It’s Hot Out There!
By Lena Hollmann
When I watched the Boston Marathon winners Wesley Korir and Sharon Cherop, both of Kenya, cross the finish line in April, they both looked strong. I knew they had been working hard to shake off competitors, primarily from their homeland, so they certainly didn’t have much opportunity to slack off during the race. Yet their finishing times, 2:12:40 and 2:31:50, were several minutes slower than we normally see when a bunch of elite runners battle it out on that Boston course, which has a net drop in elevation in spite of Heartbreak Hill. But this year the runners, elite and “regulars” alike, faced not just the clock and their human competitors. They also had to contend with Mother Nature, who had served up a menu consisting of bright sunshine accompanied with temperatures that rose to the high 80s by afternoon.
The weather in Boston can be unpredictable in April, to say the least. Had the race been one week later, runners would have faced a chilly rain, and a temperature that reminded more of winter than spring. Even down here in North Carolina it got chilly, and I had to turn the heat back on! However, by the time you read this it will be June, when summer starts in earnest, at least here in the South. Heat and humidity will be the rule and not the exception, so we may as well get used to it. Maybe you have run a few hot races already, or are anticipating one.
Running in hot weather can be a challenge for everyone, but it is especially so for older runners. As we get older we have a reduced sensation of thirst, and we may therefore not drink enough water to keep us hydrated. An older person’s body is also not as efficient in regulating its temperature. It takes a higher internal temperature to make an older person sweat, than it would in a younger individual. Sweat is a cooling mechanism for our bodies that kicks in when the internal temperature rises, usually due to exercising, but sometimes when we just hang out in hot and humid conditions. This mechanism is quite efficient in young people (although they are still at risk for problems if they work out hard in extreme heat), while older individuals who exercise in the heat may not be sweating enough to keep their temperature from rising to dangerously high levels. And when that happens, the result could be heat exhaustion, or even heat stroke that could be fatal.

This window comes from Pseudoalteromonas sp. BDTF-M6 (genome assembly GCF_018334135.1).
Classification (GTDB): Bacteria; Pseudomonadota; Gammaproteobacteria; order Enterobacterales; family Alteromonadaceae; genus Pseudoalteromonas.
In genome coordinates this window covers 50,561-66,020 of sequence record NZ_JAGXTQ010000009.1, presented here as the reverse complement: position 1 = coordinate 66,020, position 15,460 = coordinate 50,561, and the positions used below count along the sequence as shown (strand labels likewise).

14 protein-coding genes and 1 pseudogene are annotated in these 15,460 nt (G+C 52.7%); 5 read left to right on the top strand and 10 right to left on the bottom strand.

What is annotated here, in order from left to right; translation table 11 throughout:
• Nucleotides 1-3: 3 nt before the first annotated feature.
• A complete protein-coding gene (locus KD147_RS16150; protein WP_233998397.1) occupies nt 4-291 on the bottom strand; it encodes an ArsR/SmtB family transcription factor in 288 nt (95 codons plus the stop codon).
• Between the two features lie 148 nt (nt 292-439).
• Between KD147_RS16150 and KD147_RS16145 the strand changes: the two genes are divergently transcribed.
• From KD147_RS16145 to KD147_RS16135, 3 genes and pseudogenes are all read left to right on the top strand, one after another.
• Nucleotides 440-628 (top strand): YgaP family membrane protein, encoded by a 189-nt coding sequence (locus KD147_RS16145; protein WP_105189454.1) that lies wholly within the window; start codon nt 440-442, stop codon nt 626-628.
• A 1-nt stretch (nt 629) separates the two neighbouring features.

Since we runners tend to be fitter than the general population, our temperature regulating mechanism is probably also more efficient in most cases, even as we get older. But unlike most non-runners, we are exercising outdoors even on hot summer days, putting our systems to the test. Our body temperature goes up when we exercise hard regardless of our age. And we may not always realize it. I remember pouring water over my head during races in the summer when I was younger, and while doing so I wondered whether I could have fried an egg on the top of my head! The water was usually cool when I picked it up in a cup from a volunteer, but as it ran down over my head and my back it was already lukewarm.
It is also important that we accept that our race times will be slower in the heat, especially on longer distances. I never run my best races in the summer, and I usually stick to 5Ks until the weather turns cooler. But even here the heat will slow me down! I recall a 5K in Salisbury, NC, on a hot and sultry evening late last summer. I ran hard and pushed the pace, still my time (25:51) was disappointingly slow compared to what I had accomplished earlier in the year. It was so dismal that I assumed my age was again catching up with me, and my times were heading south, after I had been able to improve them for the previous year or so. About a month later I lined up for my next 5K without high expectations, even though the weather was much more comfortable. But I ran more than a minute faster, and was again back where I “should” be.